A sedative that's only approved for animals may be contributing to rise in overdoses
SCOTT SIMON, HOST:
Xylazine is a sedative that's only approved for use in animals, but now it is showing up in illegal street drugs up and down the East Coast. WBUR's Martha Bebinger reports that it may be contributing to an alarming increase in drug overdoses and deaths.
KYLE: Can I grab one of those waters?
MARTHA BEBINGER, BYLINE: In Greenfield, Mass., near the Vermont border, a man named Kyle walks up to a van giving out safe supplies for drug use. Kyle, who uses cocaine, says it seems like lately there's been something else in the bag.
KYLE: Because, you know, if we cook it up and we smoke it, we're falling asleep after.
BEBINGER: Kyle pauses when he sees a warning about xylazine. All of a sudden, his experience makes sense.
KYLE: The past week, we've all been just racking our brains like, what is going on? There's been a lot of drama.
BEBINGER: We're only using Kyle's first name because he buys illegal drugs. Xylazine slows breathing, blood pressure and heart rate. It's in about half of the drug samples tested recently by Tapestry Health, which runs this van.
AMY DAVIS: So we probably started seeing xylazine about a year or so ago, but it has ramped up considerably recently.
BEBINGER: Meaning in the last month or two?
BEBINGER: Amy Davis with Tapestry says overdoses are also up in the last month or two. There's no proof xylazine is to blame, but there are reasons to think mixing it with other drugs, perhaps to extend a drug high, would compound the risk of an overdose and death. Xylazine is changing the way Davis and colleagues respond to an overdose. Davis still gives Narcan but doesn't expect them to wake up right away.
DAVIS: We don't want to be focused on consciousness. We want to be focused on breathing.
BEBINGER: Dr. Bill Soares is an emergency room physician in Western Mass. He says Narcan is still critical because xylazine is typically mixed with an opioid.
BILL SOARES: But definitely, I would encourage to have EMS because if the person does not wake up as expected, they're going to need more advanced care.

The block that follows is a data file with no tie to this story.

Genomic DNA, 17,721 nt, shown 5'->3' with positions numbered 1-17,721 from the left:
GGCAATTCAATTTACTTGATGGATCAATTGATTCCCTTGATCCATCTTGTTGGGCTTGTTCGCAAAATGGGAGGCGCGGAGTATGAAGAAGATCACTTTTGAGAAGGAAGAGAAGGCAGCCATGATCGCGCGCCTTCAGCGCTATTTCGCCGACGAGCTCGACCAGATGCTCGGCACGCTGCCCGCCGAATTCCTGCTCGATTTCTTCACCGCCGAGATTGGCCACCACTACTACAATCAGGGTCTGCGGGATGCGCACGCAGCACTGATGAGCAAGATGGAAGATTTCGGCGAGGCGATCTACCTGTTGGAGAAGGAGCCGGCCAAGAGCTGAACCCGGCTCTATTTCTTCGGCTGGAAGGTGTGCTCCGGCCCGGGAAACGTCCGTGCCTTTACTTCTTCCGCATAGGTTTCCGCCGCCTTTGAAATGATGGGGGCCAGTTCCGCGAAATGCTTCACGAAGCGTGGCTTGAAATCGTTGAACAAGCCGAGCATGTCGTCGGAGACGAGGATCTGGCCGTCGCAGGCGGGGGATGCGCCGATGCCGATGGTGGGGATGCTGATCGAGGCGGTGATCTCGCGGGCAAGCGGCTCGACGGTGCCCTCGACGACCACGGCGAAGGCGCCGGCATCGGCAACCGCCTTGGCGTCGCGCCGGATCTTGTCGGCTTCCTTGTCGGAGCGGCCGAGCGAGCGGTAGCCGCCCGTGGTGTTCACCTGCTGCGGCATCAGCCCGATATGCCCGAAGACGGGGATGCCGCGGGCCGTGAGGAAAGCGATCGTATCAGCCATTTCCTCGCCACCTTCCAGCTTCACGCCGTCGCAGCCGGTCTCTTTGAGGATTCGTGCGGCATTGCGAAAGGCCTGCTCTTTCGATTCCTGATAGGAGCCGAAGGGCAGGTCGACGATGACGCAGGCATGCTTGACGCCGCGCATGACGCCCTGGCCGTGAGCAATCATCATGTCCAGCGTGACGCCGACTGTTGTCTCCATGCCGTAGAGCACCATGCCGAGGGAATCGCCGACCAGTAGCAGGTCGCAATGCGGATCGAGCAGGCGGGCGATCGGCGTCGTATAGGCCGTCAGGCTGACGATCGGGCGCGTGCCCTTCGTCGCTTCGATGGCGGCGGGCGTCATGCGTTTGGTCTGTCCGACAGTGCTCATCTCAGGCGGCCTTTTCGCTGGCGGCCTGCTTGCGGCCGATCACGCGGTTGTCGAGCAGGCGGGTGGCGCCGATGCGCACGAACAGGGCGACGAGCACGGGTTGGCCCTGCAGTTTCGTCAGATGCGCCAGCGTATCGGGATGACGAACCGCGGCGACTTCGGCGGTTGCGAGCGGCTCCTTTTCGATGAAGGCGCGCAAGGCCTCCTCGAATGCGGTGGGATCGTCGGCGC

BEBINGER: Dr. Laura Kehoe is an addiction specialist at Massachusetts General Hospital. She says a big concern is the trauma her patients experience during the deep sedation of xylazine.
LAURA KEHOE: We're seeing people who have been sexually assaulted. They'll, you know, wake up and find that their pants are down or their clothes are missing, and they are completely unaware of what happened.
BEBINGER: Kehoe and others are also worried about a rise in severe wounds associated with xylazine.
KEHOE: I can show you the images of what we think xylazine is doing.
BEBINGER: Outside the harm reduction van in Greenfield, nurse Katy Robbins pulls up the picture of a patient's arm.
KATY ROBBINS: This person happened to be seen in April. And yes, we did sort of go whoa. What is that?
BEBINGER: The mysterious wound looks like deep road rash with an exposed tendon and spreading infection. Robbins says her clients can get same-day appointments with a doctor.
ROBBINS: They can, and they won't 'cause there's so much stigma and shame around wounds from injection drug use. Often people wait until they have a life-threatening infection.
BEBINGER: That may be one reason why amputations have increased for people who use drugs in Philadelphia. Xylazine is in more than 90% of samples tested there.
Dr. Joe D'Orazio at Temple University Hospital says xylazine makes it harder to get patients through detox and into treatment.
JOE D'ORAZIO: It's not like other sedatives that we have experience with. What we're really seeing is a really severe anxiety. It makes it really difficult to treat the opioid withdrawal.
BEBINGER: One patient described xylazine withdrawal as the feeling of being trapped in a room that's on fire. Figuring out how to treat that level of anxiety is one of the challenges ahead as use of this relatively cheap, easy-to-find animal sedative spreads through the drug supply.
For NPR News, I'm Martha Bebinger in Greenfield, Mass.
SIMON: And this story comes from NPR's partnership with WBUR and Kaiser Health News.
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